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Software: Things looking up? - Views on News from Equitymaster
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Software: Things looking up?
Jan 3, 2008

The BSE IT index was the worst performer in 2007 down 14% over its 2006 closing levels. Perhaps, on the part of the investors (retail as well as institutional), we believe that deserting IT stocks just because of appreciating rupee was bit premature. While investors may contest that when sectors such as power, engineering and capital goods are giving such high returns then why stick to sectors like software and pharma, which are giving negative returns. Point taken. But then what triggers downturn in a stock? The answer is ‘return of sanity’. Warren Buffet once said, “The stock market is the most peculiar place in the world. Here people are more relaxed after they have bought an overpriced security and have sold an undervalued one”. This sentence was not just for saying but this actually works in stock markets.

The point we want to make here is that when investors started deserting IT stocks, we believed that the fears were largely exaggerated. The contention given was that with rupee appreciating, the margins of IT companies will come down, and so will the return ratios like ROE and ROIC.

We take a look whether this has actually happened? We have compared the Tier I company’s revenues and operating profits in CY06 and CY07.

  Infosys TCS Wipro Satyam
  Jan-Dec '06 Jan-Sep '07 Jan-Dec '06 Jan-Sep '07 Jan-Dec '06 Jan-Sep '07 Jan-Dec '06 Jan-Sep '07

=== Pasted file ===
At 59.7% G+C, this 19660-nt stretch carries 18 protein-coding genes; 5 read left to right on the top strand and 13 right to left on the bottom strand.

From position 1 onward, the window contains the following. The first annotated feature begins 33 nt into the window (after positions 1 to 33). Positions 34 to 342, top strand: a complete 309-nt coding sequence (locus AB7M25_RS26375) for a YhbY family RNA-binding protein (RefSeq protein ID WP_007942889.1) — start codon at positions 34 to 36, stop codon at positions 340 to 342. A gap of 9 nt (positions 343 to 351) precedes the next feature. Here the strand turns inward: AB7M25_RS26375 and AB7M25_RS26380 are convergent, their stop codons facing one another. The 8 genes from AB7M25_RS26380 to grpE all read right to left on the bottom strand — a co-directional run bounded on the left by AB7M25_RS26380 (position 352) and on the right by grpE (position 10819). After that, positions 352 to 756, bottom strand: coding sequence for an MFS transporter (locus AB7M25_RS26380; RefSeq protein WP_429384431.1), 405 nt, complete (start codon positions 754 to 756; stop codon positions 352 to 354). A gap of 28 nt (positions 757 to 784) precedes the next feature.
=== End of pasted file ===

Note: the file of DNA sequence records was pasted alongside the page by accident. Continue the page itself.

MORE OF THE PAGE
Revenues 127,450 116,510 172,465 160,047 137,478 133,157 60,195 56,410
EBITDA 40,270 35,650 46,527 42,815 31,845 27,144 14,620 12,232
EBITDA margins 31.6% 30.6% 27.0% 26.8% 23.2% 20.4% 24.3% 21.7%

The rupee was trading at 44.11 to dollar on 31st December 2006 and yesterday it ended at 39.42 to a dollar thereby appreciating by 10.6% in CY07. Every 1% change in rupee impact operating margins of companies by around 0.4% and thus liquidating the holdings in this sector seemed valid. However, had that been the case, Infosys’ operating margins would have come down to 27.4% by the end of September 2007, from 31.6% in December 2006. But over the last 9 months (3Q results are yet to be declared), Infosys margins’ have come down by just 1% indicating company’s ability to deliver even in adverse circumstances.

TCS for instance has recorded a margin decline of only 0.2%, which is quite commendable. Wipro’s margins should have been around 18.9% and Satyam’s margins should have been around 20%. Wipro margins have come down mainly because of the string of acquisitions it has made in the low margin segment. But from the data given above, it is quite clear that the margins have not fallen in the proportion of the appreciation of rupee and steep wage hikes affected to counter the talent crunch problem. These companies have been able to achieve this by higher volume growth, better pricing environment and improving the product mix.

What to expect? The IT companies again emerged as the leader in hiring people in 2007. This indicates that the demand pipeline is still very strong as indicated by all these companies. On the supply side, the only worry is the high attrition levels. With the rupee stabilising around the 39.5 to 40 mark and the wage hikes being already affected by these companies, we expect stable margins with a slight negative bias going forward. While this may please the stocks markets on a quarterly basis, in the long run the companies need to spend heavily in R&D because this shall help them achieve breakthroughs in productivity.

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